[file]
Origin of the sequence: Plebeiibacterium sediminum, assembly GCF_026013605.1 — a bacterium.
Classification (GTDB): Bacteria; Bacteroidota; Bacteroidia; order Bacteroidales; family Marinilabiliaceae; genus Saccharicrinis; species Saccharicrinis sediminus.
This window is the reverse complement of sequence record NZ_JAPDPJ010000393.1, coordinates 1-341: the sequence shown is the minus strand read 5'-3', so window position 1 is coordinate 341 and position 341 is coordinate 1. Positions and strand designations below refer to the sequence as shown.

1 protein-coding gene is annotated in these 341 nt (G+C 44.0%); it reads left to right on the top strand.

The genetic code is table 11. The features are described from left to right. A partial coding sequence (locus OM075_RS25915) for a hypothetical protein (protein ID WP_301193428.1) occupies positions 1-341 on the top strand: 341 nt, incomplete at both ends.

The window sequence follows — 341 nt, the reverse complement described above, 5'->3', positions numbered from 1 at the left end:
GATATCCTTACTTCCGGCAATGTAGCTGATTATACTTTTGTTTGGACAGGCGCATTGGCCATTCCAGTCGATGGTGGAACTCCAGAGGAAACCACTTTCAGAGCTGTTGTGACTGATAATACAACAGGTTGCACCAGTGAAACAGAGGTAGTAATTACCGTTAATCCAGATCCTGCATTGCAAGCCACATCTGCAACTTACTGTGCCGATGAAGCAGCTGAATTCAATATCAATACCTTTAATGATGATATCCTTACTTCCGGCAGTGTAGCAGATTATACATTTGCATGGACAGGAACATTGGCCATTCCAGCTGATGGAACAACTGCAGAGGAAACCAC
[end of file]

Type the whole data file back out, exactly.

Origin of the sequence: Plebeiibacterium sediminum, assembly GCF_026013605.1 — a bacterium.
Classification (GTDB): Bacteria; Bacteroidota; Bacteroidia; order Bacteroidales; family Marinilabiliaceae; genus Saccharicrinis; species Saccharicrinis sediminus.
This window is the reverse complement of sequence record NZ_JAPDPJ010000393.1, coordinates 1-341: the sequence shown is the minus strand read 5'-3', so window position 1 is coordinate 341 and position 341 is coordinate 1. Positions and strand designations below refer to the sequence as shown.

1 protein-coding gene is annotated in these 341 nt (G+C 44.0%); it reads left to right on the top strand.

The genetic code is table 11. The features are described from left to right. A partial coding sequence (locus OM075_RS25915) for a hypothetical protein (protein ID WP_301193428.1) occupies positions 1-341 on the top strand: 341 nt, incomplete at both ends.

The window sequence follows — 341 nt, the reverse complement described above, 5'->3', positions numbered from 1 at the left end:
GATATCCTTACTTCCGGCAATGTAGCTGATTATACTTTTGTTTGGACAGGCGCATTGGCCATTCCAGTCGATGGTGGAACTCCAGAGGAAACCACTTTCAGAGCTGTTGTGACTGATAATACAACAGGTTGCACCAGTGAAACAGAGGTAGTAATTACCGTTAATCCAGATCCTGCATTGCAAGCCACATCTGCAACTTACTGTGCCGATGAAGCAGCTGAATTCAATATCAATACCTTTAATGATGATATCCTTACTTCCGGCAGTGTAGCAGATTATACATTTGCATGGACAGGAACATTGGCCATTCCAGCTGATGGAACAACTGCAGAGGAAACCAC